I write this piece particularly concerned for leaders, parents, pastors and teachers. I am moved and distressed that so many of them, most of all, are unable to admit their humanity, and their brokenness. In silence, they carry the secret, then stand in the place of public leadership and present a Gospel that is true, but a Christian experience that is far from true.
Then, from time to time, they fall. Into adultery, like the pastor of one of our state’s largest churches. A wonderful man, who kept a mistress for years rather than admit a problem millions of us share: faulty, imperfect marriages. Where is he now, I wonder? And where are so many others I’ve known and heard of who fell under the same weight? Their lives are lost to the cause of the Kingdom because they are just like the rest of us?
By the way, I’m not rejecting Biblical standards for leadership. I am suggesting we need a Biblical view of humanity when we read those passages. Otherwise we are going to turn statements like “rules his household well” into a disqualification to every human being on the planet.
I hear of those who are depressed. Where do they turn for help? How do they admit their hurt? It seems so “unChristian” to admit depression, yet it is a reality for millions and millions of human beings. Porn addiction. Food addiction. Rage addiction. Obsessive needs for control. Chronic lying and dishonesty. How many pastors and Christian leaders live with these human frailties and flaws, and never seek help because they can’t admit what we all know is true about all of us? They speak of salvation, love and Jesus, but inside they feel like the damned.
Multiply this by the hundreds of millions of broken Christians. They are merely human, but their church says they must be more than human to be good Christians. They cannot speak of or even acknowledge their troubled lives. Their marriages are wounded. Their children are hurting. They are filled with fear and the sins of the flesh. They are depressed and addicted, yet they can only approach the church with the lie that all is well, and if it becomes apparent that all is not well, they avoid the church.
I do not blame the church for this situation. It is always human nature to avoid the mirror and prefer the self-portrait. I blame all of us who know better. We know this is not the message of the Gospels, the Bible or of Jesus. But we every one of us is afraid to live otherwise. What if someone knew we were not a good Christian? Ah…what if…what if….
I close with a something I have said many times before. The Prodigal son, there on his knees, his father’s touch upon him, was not a “good” or “victorious” Christian. He was broken. A failure. He wasn’t even good at being honest. He wanted religion more than grace. His father baptized him in mercy, and resurrected him in grace. His brokenness was wrapped up in the robe and the embrace of God.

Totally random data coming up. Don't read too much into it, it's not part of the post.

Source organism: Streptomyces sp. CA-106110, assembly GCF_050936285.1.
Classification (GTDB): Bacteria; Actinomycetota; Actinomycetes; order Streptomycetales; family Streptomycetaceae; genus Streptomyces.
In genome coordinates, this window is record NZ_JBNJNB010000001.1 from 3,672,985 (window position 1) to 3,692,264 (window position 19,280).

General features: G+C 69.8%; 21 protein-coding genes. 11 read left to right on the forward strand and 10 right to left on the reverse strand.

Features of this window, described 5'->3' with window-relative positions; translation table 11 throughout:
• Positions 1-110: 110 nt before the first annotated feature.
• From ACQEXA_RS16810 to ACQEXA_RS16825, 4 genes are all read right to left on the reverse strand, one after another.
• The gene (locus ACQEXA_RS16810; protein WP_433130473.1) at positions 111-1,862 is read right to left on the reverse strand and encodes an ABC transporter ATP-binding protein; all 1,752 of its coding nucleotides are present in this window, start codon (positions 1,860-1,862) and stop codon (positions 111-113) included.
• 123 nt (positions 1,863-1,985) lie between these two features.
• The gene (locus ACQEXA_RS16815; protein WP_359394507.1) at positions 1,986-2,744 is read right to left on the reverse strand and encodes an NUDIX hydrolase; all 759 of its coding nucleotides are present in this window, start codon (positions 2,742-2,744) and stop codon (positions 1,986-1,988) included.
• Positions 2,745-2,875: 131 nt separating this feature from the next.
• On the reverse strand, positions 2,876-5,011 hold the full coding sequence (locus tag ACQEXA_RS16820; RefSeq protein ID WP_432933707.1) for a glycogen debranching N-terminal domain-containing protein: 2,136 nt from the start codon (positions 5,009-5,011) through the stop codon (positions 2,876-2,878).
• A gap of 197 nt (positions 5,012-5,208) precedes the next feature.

Why do we want to be better than that boy? Why do we make the older brother the goal of Christian experience? Why do we want to add our own addition to the parable, where the prodigal straightens out and becomes a successful youth speaker, writing books and doing youth revivals?
Lutheran writer Herman Sasse, in a meditation on Luther’s last words, “We are beggars. This is true,” puts it perfectly:
Luther asserted the very opposite: “Christ dwells only with sinners.” For the sinner and for the sinner alone is His table set. There we receive His true body and His true blood “for the forgiveness of sins” and this holds true even if forgiveness has already been received in Absolution. That here Scripture is completely on the side of Luther needs no further demonstration. Every page of the New Testament is indeed testimony of the Christ whose proper office it is “to save sinners”, “to seek and to save the lost”. And the entire saving work of Jesus, from the days when He was in Galilee and, to the amazement and alarm of the Pharisees, ate with tax collectors and sinners; to the moment when he, in contradiction with the principles of every rational morality, promised paradise to the thief on the cross, yes, His entire life on earth, from the cradle to the Cross, is one, unique grand demonstration of a wonder beyond all reason: The miracle of divine forgiveness, of the justification of the sinner. “Christ dwells only in sinners’.
Most of this is past of an old post from the blog of the “Internet Monk” and has been repeated here for your edification.
This blog can be read in its entirity at : http://www.internetmonk.com/archive/imonk-101-when-i-am-weak-why-we-must-embrace-our-brokenness-and-never-be-good-christians
The Internet Monk’s website is really engaging and diverse and I strongly suggest visiting it.